“It’s probably not a great idea,” Vogel said. “I know how most restaurants struggle to keep things afloat. It’s not an easy business.”

While most of the workers interviewed Thursday were concerned, an exception was Matt Brown, a 26-year-old server at David’s Restaurant in Monument Square. Brown worked for a year at a ski resort in California, where he was paid a base wage of more than $9 an hour and still got tips averaging 20 percent of the meal checks.

“Getting paid more? I’m all for it,” said Brown, of Portland. “People might tip the same, and you’re making more money.”

The $15 minimum and $11.25 base wage are being promoted by the Portland Green Independent Committee, which says it wants to ensure a livable wage. The $15 minimum is a figure that is gaining momentum among higher-wage advocates around the country.

Tom MacMillan, chairman of the Portland Greens, believes servers would offer different opinions if they were not identified or interviewed in their workplaces, because they fear that being honest may cost them their jobs. He said servers he has spoken to are all in favor of an increase in their hourly wages.

“You’re reaching people in a compromised position,” MacMillan said. “They told you what the boss wanted to hear, for sure. When the boss isn’t looking, people say very different things.”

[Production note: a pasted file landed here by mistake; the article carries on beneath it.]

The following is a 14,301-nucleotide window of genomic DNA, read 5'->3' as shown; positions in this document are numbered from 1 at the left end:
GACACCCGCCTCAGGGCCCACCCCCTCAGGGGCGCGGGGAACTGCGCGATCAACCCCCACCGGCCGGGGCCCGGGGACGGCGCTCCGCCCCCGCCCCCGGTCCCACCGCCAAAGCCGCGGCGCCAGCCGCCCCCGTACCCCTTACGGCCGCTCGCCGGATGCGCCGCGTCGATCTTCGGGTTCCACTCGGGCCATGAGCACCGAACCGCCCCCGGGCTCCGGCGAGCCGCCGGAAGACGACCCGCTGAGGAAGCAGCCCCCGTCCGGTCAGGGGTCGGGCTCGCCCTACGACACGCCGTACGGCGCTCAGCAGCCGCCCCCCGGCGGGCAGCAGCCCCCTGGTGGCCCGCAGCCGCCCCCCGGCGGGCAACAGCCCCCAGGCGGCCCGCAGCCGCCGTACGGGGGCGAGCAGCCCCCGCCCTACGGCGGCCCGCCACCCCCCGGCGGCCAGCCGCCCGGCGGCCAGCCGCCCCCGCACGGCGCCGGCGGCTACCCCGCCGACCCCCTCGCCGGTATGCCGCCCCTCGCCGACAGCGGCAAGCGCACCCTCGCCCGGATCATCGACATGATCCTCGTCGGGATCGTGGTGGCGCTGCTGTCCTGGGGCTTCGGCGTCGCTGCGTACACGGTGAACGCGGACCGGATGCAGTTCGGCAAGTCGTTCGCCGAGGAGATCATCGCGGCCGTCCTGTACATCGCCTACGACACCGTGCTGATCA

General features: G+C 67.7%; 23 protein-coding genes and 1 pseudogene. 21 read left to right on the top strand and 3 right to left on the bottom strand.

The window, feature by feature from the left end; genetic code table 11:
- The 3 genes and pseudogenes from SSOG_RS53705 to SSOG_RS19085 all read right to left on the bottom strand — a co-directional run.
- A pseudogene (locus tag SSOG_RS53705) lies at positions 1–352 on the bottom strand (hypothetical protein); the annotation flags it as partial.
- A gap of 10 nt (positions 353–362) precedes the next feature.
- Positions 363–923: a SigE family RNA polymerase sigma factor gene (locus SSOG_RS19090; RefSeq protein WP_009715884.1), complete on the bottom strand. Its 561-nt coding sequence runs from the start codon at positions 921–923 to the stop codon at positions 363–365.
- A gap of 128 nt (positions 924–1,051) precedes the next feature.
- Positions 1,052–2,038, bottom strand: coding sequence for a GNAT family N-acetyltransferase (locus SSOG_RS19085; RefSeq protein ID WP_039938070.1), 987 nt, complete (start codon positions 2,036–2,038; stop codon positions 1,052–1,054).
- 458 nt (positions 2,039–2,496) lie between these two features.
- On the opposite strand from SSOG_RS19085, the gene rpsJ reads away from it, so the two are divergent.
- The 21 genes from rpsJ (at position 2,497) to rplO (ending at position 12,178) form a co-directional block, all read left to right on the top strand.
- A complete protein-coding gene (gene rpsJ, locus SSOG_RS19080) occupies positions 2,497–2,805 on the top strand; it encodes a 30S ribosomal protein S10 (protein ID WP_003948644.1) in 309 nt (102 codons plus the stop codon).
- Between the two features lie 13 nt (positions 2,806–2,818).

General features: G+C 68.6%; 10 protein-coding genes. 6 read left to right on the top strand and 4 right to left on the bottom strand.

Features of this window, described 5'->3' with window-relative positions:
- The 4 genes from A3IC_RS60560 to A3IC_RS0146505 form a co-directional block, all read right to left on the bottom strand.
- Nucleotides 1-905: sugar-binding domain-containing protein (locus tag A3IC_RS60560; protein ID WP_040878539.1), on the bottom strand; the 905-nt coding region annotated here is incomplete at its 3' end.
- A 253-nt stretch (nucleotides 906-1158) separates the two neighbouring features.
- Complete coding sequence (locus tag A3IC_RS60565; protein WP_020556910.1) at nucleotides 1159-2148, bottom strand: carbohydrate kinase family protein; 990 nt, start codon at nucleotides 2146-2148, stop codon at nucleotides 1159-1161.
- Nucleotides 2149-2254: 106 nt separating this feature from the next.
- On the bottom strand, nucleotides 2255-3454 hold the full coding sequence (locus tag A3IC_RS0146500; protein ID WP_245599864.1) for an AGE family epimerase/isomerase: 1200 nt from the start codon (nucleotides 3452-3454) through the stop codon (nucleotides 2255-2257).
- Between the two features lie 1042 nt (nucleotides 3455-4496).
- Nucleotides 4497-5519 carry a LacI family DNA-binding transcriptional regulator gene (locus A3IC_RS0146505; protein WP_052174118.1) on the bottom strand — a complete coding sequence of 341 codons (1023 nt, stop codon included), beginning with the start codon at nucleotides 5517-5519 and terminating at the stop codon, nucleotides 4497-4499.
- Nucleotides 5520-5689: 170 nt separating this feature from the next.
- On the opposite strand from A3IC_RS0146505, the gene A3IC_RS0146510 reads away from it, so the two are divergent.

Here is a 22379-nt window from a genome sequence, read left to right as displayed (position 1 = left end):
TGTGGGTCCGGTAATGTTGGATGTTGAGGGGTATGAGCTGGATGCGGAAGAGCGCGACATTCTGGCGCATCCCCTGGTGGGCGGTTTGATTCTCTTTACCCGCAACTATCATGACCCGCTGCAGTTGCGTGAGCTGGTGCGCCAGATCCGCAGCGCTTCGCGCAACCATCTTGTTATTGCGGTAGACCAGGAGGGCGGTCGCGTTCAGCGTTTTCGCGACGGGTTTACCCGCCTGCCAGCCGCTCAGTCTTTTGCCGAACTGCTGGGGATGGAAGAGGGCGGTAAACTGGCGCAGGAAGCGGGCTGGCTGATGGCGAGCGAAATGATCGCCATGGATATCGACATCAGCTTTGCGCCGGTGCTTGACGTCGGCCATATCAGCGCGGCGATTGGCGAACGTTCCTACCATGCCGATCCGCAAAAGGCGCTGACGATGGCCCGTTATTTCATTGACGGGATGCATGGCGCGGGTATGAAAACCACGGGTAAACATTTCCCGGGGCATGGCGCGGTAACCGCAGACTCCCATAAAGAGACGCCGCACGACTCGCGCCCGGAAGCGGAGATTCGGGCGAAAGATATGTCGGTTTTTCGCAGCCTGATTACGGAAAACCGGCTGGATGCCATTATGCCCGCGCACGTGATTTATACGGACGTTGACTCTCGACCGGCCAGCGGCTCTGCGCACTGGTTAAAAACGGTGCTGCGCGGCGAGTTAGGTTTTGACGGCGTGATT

MacMillan, who is a candidate for mayor, pointed to data from the U.S. Bureau of Labor Statistics reporting that the mean hourly wage for tipped workers in restaurants and other eating establishments nationwide was $10.25 an hour – less than half the $20 to $40 an hour that Portland workers claimed to earn.

MacMillan also emphasized that the minimum wage increase proposed by the Greens would benefit thousands of other service-sector employees who in many cases make less than $15 an hour.


But Averil Burner, a 25-year-old bartender at David’s Restaurant, believes that increasing the minimum wage for tipped workers would create a public perception that servers are well-off.

Sarra Maddocks, a bartender at Buck’s Naked BBQ and Steakhouse on Wharf Street, also fears that she would lose tips, leading to a pay cut. She fears there could be an industry-wide push to simply pay tipped workers the full minimum wage and eliminate tipping altogether – a move that MacMillan said would be illegal.

“I can’t afford a pay cut. I have two dependents,” said Maddocks, of South Portland.


Ross Hammond, a 24-year-old server at Becky’s Diner on Commercial Street, said that increasing the base wage to $5 or $6 an hour “probably wouldn’t be a terrible idea,” since it would provide more wage security in the winter months. But he opposed an increase to $11.25 for the same reasons as other servers.

Hammond also thought a higher wage could lead to poor customer service, because the reliance on tips means workers put in extra effort.

“There could be some people who take advantage of that and not work as hard,” he said. “I’d hope that wouldn’t be the case with most people, though.”